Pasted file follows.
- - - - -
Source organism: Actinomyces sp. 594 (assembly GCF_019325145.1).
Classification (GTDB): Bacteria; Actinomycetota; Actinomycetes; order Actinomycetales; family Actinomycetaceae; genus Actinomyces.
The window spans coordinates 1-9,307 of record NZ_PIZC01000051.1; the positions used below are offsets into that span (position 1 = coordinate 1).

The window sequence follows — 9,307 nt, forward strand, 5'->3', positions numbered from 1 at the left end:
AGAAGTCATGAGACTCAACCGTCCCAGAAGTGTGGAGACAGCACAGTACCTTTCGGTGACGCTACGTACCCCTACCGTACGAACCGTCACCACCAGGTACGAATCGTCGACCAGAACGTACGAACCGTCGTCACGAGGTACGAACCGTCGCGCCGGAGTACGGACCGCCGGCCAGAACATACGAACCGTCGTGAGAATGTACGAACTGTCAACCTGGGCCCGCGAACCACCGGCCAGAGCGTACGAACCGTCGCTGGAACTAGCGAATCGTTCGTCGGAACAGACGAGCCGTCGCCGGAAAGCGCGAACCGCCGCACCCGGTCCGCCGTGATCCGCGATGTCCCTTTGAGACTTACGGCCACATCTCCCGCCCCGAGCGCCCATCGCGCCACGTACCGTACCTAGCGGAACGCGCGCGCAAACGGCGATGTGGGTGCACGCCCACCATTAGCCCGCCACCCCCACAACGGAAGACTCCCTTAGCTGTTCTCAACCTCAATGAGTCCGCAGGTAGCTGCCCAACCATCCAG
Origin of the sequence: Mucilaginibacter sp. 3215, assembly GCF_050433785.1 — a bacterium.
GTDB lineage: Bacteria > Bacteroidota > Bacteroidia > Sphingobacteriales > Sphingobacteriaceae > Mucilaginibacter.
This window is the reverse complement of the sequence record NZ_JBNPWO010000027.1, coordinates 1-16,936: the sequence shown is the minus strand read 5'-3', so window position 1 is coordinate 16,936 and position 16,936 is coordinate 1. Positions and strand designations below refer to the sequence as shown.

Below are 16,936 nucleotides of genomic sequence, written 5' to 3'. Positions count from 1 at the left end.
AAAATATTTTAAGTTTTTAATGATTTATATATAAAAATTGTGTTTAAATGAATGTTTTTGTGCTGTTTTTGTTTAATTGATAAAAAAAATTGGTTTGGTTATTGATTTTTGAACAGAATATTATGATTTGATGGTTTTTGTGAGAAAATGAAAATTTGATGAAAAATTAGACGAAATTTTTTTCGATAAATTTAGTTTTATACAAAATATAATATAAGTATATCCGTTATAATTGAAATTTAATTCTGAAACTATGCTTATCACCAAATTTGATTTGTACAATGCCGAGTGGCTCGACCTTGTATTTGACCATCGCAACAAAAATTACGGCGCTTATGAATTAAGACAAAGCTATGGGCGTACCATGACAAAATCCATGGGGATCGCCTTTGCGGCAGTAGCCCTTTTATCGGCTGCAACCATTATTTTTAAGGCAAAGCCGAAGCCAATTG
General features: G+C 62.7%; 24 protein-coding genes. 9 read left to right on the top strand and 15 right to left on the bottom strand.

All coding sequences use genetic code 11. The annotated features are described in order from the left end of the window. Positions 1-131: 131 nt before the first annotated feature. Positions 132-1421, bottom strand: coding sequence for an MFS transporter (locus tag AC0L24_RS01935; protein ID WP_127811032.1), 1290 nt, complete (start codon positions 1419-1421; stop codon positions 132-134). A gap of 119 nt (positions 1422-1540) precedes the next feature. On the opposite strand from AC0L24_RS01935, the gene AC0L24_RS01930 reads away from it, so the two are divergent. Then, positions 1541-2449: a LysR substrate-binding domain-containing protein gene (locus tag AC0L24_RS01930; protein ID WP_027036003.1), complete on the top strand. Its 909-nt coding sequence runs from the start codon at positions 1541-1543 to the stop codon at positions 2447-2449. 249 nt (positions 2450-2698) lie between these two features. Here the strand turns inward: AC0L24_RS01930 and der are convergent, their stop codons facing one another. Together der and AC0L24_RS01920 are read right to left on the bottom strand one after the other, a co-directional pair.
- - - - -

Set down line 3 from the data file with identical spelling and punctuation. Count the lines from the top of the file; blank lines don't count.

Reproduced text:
The window spans coordinates 1-9,307 of record NZ_PIZC01000051.1; the positions used below are offsets into that span (position 1 = coordinate 1).